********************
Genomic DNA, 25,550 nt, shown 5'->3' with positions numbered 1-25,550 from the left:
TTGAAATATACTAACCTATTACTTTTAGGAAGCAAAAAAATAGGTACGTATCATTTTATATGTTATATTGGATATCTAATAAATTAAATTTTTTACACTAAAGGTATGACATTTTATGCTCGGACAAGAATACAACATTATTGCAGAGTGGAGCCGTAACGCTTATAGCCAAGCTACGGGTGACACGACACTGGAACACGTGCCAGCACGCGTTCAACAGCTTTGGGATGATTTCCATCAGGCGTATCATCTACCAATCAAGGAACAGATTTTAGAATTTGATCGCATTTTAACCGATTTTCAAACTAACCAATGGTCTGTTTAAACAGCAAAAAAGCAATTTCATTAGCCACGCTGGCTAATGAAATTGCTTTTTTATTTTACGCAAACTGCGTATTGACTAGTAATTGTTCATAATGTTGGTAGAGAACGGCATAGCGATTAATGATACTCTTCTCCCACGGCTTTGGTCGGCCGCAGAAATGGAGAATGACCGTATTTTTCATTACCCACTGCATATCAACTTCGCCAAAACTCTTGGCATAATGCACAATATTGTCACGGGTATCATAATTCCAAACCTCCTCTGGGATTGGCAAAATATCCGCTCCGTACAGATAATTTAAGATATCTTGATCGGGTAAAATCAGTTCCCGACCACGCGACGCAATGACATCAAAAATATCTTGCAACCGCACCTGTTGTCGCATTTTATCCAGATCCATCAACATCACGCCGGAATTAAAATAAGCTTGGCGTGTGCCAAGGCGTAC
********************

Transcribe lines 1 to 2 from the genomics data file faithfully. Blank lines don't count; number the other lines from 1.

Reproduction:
Genomic DNA, 25,550 nt, shown 5'->3' with positions numbered 1-25,550 from the left:
TTGAAATATACTAACCTATTACTTTTAGGAAGCAAAAAAATAGGTACGTATCATTTTATATGTTATATTGGATATCTAATAAATTAAATTTTTTACACTAAAGGTATGACATTTTATGCTCGGACAAGAATACAACATTATTGCAGAGTGGAGCCGTAACGCTTATAGCCAAGCTACGGGTGACACGACACTGGAACACGTGCCAGCACGCGTTCAACAGCTTTGGGATGATTTCCATCAGGCGTATCATCTACCAATCAAGGAACAGATTTTAGAATTTGATCGCATTTTAACCGATTTTCAAACTAACCAATGGTCTGTTTAAACAGCAAAAAAGCAATTTCATTAGCCACGCTGGCTAATGAAATTGCTTTTTTATTTTACGCAAACTGCGTATTGACTAGTAATTGTTCATAATGTTGGTAGAGAACGGCATAGCGATTAATGATACTCTTCTCCCACGGCTTTGGTCGGCCGCAGAAATGGAGAATGACCGTATTTTTCATTACCCACTGCATATCAACTTCGCCAAAACTCTTGGCATAATGCACAATATTGTCACGGGTATCATAATTCCAAACCTCCTCTGGGATTGGCAAAATATCCGCTCCGTACAGATAATTTAAGATATCTTGATCGGGTAAAATCAGTTCCCGACCACGCGACGCAATGACATCAAAAATATCTTGCAACCGCACCTGTTGTCGCATTTTATCCAGATCCATCAACATCACGCCGGAATTAAAATAAGCTTGGCGTGTGCCAAGGCGTAC